Do you have a plan to vote?

Let us tell you the information you need to register and cast a ballot in D.C.

I say yes.

They’re both southern: Comedian Tig Notaro was born in Mississippi. Indigo Girl Amy Ray was born in Georgia.

They do their hair the same way: It almost looks feathered, could just be cowlicks gone wild. Tig’s hair is shorter, but it’s nothing a few extensions and some mousse couldn’t take care of.

Lesbianism: Ray is a lesbian. Notaro played one on the Sarah Silverman Program.

Why this matters: Ray’s third (?) solo album Didn’t It Feel Kinder came out this time last year. I didn’t buy the album because someone said it was soft and I’m still very much in love with 2005’s hard-rocking Prom. Several tracks on that album (see: “Put It Out For Good”) still give me goosebumps and sometimes makes me wish I was in a high school marching band, even though none of the songs on Prom explicitly reference marching band. (Implicitly, Amy Ray probably considers herself a marching band demi-god.)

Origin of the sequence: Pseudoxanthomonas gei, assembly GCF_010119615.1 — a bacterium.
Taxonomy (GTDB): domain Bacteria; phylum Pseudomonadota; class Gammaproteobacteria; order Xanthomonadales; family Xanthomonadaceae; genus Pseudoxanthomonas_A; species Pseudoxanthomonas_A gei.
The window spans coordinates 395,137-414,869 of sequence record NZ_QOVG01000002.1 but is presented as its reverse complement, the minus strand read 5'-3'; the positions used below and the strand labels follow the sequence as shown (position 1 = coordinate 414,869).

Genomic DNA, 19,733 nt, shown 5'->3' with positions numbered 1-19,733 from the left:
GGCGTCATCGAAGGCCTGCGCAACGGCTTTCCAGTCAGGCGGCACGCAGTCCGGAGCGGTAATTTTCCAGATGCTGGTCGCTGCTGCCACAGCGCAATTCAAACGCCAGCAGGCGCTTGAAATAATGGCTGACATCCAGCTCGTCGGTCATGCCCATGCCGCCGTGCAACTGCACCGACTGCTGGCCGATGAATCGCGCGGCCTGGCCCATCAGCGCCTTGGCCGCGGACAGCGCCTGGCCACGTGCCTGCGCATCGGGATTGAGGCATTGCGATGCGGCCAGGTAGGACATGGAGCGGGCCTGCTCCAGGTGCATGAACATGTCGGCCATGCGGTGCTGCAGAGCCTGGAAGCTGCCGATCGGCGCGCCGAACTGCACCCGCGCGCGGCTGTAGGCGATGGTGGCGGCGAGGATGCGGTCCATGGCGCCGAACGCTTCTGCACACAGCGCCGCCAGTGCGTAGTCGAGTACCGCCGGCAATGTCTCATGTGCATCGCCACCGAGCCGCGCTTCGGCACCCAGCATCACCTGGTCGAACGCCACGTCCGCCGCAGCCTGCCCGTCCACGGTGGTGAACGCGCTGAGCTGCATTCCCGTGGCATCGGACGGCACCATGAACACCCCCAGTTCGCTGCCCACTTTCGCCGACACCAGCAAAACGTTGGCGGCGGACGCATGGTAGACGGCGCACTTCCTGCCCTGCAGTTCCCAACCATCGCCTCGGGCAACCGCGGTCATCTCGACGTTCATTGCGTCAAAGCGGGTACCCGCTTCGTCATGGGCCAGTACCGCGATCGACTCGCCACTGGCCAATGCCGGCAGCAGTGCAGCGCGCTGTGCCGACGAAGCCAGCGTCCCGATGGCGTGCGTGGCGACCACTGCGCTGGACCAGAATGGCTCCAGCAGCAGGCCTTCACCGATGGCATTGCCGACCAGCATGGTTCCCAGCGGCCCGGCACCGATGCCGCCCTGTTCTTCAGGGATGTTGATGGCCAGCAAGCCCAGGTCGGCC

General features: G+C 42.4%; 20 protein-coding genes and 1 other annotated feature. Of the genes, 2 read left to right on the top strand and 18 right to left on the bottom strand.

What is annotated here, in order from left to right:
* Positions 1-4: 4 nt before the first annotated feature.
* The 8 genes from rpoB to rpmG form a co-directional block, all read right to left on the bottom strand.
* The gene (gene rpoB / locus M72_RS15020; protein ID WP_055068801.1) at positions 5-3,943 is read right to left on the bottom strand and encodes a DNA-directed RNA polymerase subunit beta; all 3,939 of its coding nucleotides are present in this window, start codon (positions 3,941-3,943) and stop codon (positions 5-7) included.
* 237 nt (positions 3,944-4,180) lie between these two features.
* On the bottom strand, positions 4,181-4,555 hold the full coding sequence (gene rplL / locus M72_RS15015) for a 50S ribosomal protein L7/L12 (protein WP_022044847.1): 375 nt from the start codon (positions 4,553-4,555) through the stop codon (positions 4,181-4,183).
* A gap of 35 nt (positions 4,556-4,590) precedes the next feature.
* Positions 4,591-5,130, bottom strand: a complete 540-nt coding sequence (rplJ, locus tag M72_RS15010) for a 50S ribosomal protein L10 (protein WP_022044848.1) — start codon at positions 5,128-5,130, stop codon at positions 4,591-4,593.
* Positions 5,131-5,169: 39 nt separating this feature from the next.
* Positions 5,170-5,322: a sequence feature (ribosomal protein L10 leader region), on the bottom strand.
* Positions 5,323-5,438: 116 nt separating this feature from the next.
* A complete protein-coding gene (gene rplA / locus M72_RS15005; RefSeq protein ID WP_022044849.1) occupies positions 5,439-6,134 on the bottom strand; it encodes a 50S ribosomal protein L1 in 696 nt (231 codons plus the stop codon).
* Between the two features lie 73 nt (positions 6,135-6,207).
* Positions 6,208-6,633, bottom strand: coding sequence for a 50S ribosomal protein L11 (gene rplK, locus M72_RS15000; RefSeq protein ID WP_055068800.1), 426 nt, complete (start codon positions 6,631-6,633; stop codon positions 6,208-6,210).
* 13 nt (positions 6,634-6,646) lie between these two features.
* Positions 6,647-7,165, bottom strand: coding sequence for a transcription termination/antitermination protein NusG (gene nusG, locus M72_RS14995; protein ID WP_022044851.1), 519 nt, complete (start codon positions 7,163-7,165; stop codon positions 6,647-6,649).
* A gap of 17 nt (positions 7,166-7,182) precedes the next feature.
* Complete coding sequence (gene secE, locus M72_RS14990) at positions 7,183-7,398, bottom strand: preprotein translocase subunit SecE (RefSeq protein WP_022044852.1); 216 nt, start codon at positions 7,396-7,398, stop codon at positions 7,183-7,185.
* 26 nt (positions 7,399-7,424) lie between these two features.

Since Ray is playing the Black Cat later this month (Aug. 16), Daemon Records sent a copy of Didn’t It Feel Kinder to the office as a heads up. The bloggers were right—it’s totally soft. I gave up listening to the whole thing after four tracks. Ellen Newman captures my sentiments exactly in her Amazon review (titled “Not catchy or rocking”): “[Indigo Girls] music is OK, but just not what I needed right now.”

The album, even though it’s just not what I need right now, got me thinking: Ray’s been making music for 25 years. Has any other lesbian singer had a more prolific career? Also, the only lesbian biopic I can think of off the top of my head is are Boys Don’t Cry and Monster.An Amy Ray movie would not make me scared of hookers or make me feel sorry for Hilary Swank. And it could have all these cool cameo appearances from Brandi Carlile and Sleater-Kinney and other Riot Grrrl folks.

Just throwin it out there! Also, welcome to my short tenure as the Sexist. I promise not to write about Amy Ray again.